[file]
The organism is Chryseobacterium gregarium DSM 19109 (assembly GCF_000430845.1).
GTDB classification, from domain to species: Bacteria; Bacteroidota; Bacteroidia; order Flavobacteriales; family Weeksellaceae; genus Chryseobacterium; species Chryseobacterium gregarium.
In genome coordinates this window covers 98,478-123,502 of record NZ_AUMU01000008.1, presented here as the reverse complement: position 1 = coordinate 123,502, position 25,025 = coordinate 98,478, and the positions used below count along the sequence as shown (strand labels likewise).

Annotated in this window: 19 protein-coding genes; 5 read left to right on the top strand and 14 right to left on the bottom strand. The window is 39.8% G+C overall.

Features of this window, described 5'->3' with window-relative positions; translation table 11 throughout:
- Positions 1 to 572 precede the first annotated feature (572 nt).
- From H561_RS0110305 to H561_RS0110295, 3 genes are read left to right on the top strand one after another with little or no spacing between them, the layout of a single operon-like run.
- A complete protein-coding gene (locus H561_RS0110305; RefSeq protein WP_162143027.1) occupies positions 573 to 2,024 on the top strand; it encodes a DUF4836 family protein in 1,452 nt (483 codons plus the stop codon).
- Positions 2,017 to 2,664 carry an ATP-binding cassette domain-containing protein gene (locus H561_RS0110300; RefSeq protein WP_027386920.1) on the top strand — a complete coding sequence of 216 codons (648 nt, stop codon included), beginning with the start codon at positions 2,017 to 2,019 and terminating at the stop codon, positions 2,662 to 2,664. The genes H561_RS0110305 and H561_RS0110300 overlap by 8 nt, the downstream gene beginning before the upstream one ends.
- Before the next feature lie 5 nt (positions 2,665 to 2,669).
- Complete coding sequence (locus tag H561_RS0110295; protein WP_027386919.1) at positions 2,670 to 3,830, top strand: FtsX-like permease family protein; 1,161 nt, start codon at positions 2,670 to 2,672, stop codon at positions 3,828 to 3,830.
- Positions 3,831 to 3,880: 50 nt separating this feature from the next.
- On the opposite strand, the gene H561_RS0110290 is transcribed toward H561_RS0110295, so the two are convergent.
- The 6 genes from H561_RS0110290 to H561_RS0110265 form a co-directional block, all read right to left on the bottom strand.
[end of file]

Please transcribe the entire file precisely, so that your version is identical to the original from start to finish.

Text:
The organism is Chryseobacterium gregarium DSM 19109 (assembly GCF_000430845.1).
GTDB classification, from domain to species: Bacteria; Bacteroidota; Bacteroidia; order Flavobacteriales; family Weeksellaceae; genus Chryseobacterium; species Chryseobacterium gregarium.
In genome coordinates this window covers 98,478-123,502 of record NZ_AUMU01000008.1, presented here as the reverse complement: position 1 = coordinate 123,502, position 25,025 = coordinate 98,478, and the positions used below count along the sequence as shown (strand labels likewise).

Annotated in this window: 19 protein-coding genes; 5 read left to right on the top strand and 14 right to left on the bottom strand. The window is 39.8% G+C overall.

Features of this window, described 5'->3' with window-relative positions; translation table 11 throughout:
- Positions 1 to 572 precede the first annotated feature (572 nt).
- From H561_RS0110305 to H561_RS0110295, 3 genes are read left to right on the top strand one after another with little or no spacing between them, the layout of a single operon-like run.
- A complete protein-coding gene (locus H561_RS0110305; RefSeq protein WP_162143027.1) occupies positions 573 to 2,024 on the top strand; it encodes a DUF4836 family protein in 1,452 nt (483 codons plus the stop codon).
- Positions 2,017 to 2,664 carry an ATP-binding cassette domain-containing protein gene (locus H561_RS0110300; RefSeq protein WP_027386920.1) on the top strand — a complete coding sequence of 216 codons (648 nt, stop codon included), beginning with the start codon at positions 2,017 to 2,019 and terminating at the stop codon, positions 2,662 to 2,664. The genes H561_RS0110305 and H561_RS0110300 overlap by 8 nt, the downstream gene beginning before the upstream one ends.
- Before the next feature lie 5 nt (positions 2,665 to 2,669).
- Complete coding sequence (locus tag H561_RS0110295; protein WP_027386919.1) at positions 2,670 to 3,830, top strand: FtsX-like permease family protein; 1,161 nt, start codon at positions 2,670 to 2,672, stop codon at positions 3,828 to 3,830.
- Positions 3,831 to 3,880: 50 nt separating this feature from the next.
- On the opposite strand, the gene H561_RS0110290 is transcribed toward H561_RS0110295, so the two are convergent.
- The 6 genes from H561_RS0110290 to H561_RS0110265 form a co-directional block, all read right to left on the bottom strand.